36th DPS Meeting, 8-12 November 2004
Session 39 Mercury, Moon, and Venus
Poster II, Thursday, November 11, 2004, 4:15-7:00pm, Exhibition Hall 1A

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[39.04] Characterization of Boulders Ejected from Small Impact Craters

G. D. Bart, H. J. Melosh, R. G. Strom (Univ. of Arizona)

When an asteroid or comet impacts the surface of a solid body, some of the surface material is often ejected from the crater in the form of blocks. We are characterizing the size and location of such blocks around craters on the Moon and Mars. The lunar craters were observed in \emph{Lunar Orbiter III} images from P-12 and S-18. The Mars crater was observed in \emph{Mars Global Surveyor} (MGS) Mars Orbiter Camera (MOC) Release No. MOC2-712. The craters range in size from 300~m to 3~km diameter. We measured the diameters of boulders observed around the craters, and also measured the distance between the boulder and the crater center. We then calculate the ejection velocity of each boulder based on how far the block was from the crater. The data indicate that larger boulders are more frequently found close to the crater rim rather than far away. The size of the ejecta drops off as a power law with distance from the crater. Our results are consistent with studies by Vickery (1986, 1987), which indirectly found the distribution of ejecta sizes from large craters by analyzing the size and distribution of their secondary craters. Our work characterizes the other end of the ejecta spectrum --- low velocity boulders ejected from small craters. We have also constructed R-plots of the boulder diameters for each crater. We found that the R-plot for the boulders has a dependence remarkably similar to an R-plot of the diameters of secondary craters. This similarity supports the already accepted idea that the impactors that produce secondaries are blocks ejected from larger craters. It is also consistent with the interpretation that the upturn of the cratering curve at small diameters on the terrestrial planets is due to secondary impacts rather than a primary population as some have proposed.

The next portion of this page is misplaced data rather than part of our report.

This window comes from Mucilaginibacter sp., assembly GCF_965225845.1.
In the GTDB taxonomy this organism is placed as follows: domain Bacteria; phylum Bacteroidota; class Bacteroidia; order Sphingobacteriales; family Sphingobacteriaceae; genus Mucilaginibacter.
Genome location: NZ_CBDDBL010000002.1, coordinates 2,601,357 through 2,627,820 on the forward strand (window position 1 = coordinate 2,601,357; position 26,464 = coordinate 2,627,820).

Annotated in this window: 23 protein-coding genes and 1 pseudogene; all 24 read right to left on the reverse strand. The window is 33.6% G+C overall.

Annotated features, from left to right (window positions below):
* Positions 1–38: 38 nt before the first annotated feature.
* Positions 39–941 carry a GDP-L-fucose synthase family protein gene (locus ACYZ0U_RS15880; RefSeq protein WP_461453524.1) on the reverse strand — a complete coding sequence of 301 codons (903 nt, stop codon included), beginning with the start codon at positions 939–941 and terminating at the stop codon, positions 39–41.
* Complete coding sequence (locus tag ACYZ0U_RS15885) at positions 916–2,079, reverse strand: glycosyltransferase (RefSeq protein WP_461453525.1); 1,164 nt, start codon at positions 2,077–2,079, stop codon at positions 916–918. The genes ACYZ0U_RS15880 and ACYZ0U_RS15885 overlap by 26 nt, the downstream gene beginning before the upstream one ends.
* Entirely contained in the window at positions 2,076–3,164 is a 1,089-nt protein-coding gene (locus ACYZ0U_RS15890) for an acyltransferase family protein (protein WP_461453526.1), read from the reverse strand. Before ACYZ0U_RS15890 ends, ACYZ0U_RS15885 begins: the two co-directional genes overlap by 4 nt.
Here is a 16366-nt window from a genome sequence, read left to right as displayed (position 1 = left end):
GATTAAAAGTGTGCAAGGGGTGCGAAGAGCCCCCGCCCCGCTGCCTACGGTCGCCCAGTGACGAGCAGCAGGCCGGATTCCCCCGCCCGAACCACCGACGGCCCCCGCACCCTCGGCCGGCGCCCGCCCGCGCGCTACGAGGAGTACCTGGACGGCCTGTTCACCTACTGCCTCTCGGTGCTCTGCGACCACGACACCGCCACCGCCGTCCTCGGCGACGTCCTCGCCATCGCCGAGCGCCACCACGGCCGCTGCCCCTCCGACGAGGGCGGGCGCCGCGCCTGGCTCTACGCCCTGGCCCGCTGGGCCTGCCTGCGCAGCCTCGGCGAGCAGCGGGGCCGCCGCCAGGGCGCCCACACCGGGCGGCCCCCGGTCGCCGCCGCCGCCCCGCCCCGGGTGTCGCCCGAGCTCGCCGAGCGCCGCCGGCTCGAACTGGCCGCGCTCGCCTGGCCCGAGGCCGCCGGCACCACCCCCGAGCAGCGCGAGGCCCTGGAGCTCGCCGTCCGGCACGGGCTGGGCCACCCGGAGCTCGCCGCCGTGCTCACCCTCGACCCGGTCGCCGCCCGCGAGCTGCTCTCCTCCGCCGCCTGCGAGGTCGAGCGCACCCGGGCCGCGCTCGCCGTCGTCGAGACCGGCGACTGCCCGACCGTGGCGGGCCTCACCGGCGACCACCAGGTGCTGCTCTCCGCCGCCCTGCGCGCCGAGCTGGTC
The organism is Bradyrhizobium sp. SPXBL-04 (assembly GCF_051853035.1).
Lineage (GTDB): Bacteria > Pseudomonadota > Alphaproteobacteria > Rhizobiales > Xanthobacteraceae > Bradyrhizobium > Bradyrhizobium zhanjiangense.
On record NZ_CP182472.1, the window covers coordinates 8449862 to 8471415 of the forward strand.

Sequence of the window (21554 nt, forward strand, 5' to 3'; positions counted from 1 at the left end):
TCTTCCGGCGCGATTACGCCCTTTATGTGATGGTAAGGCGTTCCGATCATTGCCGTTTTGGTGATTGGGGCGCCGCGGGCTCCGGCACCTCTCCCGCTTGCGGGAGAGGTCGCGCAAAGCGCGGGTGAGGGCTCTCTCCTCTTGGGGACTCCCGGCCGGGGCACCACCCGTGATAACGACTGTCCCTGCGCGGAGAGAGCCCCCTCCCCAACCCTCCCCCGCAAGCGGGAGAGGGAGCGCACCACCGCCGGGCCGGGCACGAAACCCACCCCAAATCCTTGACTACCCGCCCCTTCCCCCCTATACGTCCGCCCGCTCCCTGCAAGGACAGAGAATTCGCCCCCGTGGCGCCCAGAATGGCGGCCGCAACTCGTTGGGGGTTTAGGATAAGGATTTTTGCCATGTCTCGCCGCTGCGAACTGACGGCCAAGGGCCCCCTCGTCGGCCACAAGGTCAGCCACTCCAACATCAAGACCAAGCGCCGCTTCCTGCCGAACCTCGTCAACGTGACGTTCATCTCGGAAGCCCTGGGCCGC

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Bulletin of the American Astronomical Society, 36 #4
© 2004. The American Astronomical Soceity.